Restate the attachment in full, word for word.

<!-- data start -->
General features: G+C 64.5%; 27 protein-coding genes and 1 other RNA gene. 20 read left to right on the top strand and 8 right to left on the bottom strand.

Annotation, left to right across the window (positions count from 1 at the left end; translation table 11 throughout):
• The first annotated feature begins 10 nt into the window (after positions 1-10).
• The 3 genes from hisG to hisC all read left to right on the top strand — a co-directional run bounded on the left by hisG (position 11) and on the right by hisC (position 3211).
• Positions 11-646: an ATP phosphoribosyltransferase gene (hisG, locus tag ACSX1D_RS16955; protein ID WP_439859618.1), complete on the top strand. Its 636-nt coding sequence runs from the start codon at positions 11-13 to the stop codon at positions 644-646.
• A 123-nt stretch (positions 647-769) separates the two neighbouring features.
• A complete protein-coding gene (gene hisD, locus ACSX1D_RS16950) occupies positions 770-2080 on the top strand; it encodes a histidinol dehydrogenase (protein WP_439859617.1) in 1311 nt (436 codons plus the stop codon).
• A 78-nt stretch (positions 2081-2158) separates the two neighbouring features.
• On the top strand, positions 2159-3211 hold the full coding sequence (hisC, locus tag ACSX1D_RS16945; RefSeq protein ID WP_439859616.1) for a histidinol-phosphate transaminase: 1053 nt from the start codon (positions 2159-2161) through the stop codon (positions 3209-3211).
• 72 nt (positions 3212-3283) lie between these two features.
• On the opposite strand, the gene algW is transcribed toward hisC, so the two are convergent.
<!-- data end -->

General features: G+C 64.5%; 27 protein-coding genes and 1 other RNA gene. 20 read left to right on the top strand and 8 right to left on the bottom strand.

Annotation, left to right across the window (positions count from 1 at the left end; translation table 11 throughout):
• The first annotated feature begins 10 nt into the window (after positions 1-10).
• The 3 genes from hisG to hisC all read left to right on the top strand — a co-directional run bounded on the left by hisG (position 11) and on the right by hisC (position 3211).
• Positions 11-646: an ATP phosphoribosyltransferase gene (hisG, locus tag ACSX1D_RS16955; protein ID WP_439859618.1), complete on the top strand. Its 636-nt coding sequence runs from the start codon at positions 11-13 to the stop codon at positions 644-646.
• A 123-nt stretch (positions 647-769) separates the two neighbouring features.
• A complete protein-coding gene (gene hisD, locus ACSX1D_RS16950) occupies positions 770-2080 on the top strand; it encodes a histidinol dehydrogenase (protein WP_439859617.1) in 1311 nt (436 codons plus the stop codon).
• A 78-nt stretch (positions 2081-2158) separates the two neighbouring features.
• On the top strand, positions 2159-3211 hold the full coding sequence (hisC, locus tag ACSX1D_RS16945; RefSeq protein ID WP_439859616.1) for a histidinol-phosphate transaminase: 1053 nt from the start codon (positions 2159-2161) through the stop codon (positions 3209-3211).
• 72 nt (positions 3212-3283) lie between these two features.
• On the opposite strand, the gene algW is transcribed toward hisC, so the two are convergent.